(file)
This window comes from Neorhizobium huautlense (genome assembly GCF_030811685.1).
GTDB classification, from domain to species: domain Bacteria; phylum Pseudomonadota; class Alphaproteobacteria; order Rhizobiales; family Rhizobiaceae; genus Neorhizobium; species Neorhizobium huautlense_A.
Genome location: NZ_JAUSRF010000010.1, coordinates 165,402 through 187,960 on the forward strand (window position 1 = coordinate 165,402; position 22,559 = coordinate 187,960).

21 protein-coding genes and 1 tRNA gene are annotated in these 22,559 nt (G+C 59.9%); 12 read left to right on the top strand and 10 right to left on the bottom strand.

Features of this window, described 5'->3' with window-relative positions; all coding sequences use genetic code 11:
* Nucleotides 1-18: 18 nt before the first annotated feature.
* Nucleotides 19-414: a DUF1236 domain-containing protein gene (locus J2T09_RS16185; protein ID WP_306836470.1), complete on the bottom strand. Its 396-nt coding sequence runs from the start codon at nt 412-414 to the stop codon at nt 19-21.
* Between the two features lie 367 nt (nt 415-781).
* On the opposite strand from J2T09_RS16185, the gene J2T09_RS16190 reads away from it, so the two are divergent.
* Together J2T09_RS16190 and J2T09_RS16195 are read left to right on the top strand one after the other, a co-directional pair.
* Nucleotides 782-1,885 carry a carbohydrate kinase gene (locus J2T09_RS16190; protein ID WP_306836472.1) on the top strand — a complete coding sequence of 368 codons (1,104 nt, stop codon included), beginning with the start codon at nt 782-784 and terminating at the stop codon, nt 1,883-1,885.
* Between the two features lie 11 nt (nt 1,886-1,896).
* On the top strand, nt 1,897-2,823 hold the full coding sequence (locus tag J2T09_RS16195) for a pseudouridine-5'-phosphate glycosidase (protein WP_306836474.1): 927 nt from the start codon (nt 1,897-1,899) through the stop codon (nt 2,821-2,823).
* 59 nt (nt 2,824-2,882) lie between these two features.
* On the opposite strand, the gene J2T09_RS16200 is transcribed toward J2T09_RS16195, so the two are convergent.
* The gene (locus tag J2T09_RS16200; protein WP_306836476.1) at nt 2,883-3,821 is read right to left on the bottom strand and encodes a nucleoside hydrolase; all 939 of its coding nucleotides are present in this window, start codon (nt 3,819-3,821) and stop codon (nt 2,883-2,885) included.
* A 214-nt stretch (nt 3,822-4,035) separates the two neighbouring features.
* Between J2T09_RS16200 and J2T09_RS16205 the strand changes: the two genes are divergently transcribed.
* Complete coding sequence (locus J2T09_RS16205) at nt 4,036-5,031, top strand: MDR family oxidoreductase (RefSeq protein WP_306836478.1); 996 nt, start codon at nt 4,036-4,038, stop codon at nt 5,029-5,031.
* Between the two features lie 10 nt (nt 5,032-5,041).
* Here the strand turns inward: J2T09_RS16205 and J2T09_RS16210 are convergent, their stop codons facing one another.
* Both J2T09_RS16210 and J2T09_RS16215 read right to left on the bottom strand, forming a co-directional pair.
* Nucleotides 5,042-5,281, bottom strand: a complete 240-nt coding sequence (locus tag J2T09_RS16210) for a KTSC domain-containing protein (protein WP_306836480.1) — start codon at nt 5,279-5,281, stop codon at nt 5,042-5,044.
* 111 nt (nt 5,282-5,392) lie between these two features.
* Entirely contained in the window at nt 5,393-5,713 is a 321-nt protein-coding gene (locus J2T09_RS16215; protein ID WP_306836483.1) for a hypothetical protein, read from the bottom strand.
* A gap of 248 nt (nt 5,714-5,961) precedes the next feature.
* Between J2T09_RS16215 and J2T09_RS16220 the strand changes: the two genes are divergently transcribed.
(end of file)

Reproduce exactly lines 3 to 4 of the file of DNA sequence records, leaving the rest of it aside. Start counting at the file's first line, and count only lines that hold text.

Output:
Genome location: NZ_JAUSRF010000010.1, coordinates 165,402 through 187,960 on the forward strand (window position 1 = coordinate 165,402; position 22,559 = coordinate 187,960).

21 protein-coding genes and 1 tRNA gene are annotated in these 22,559 nt (G+C 59.9%); 12 read left to right on the top strand and 10 right to left on the bottom strand.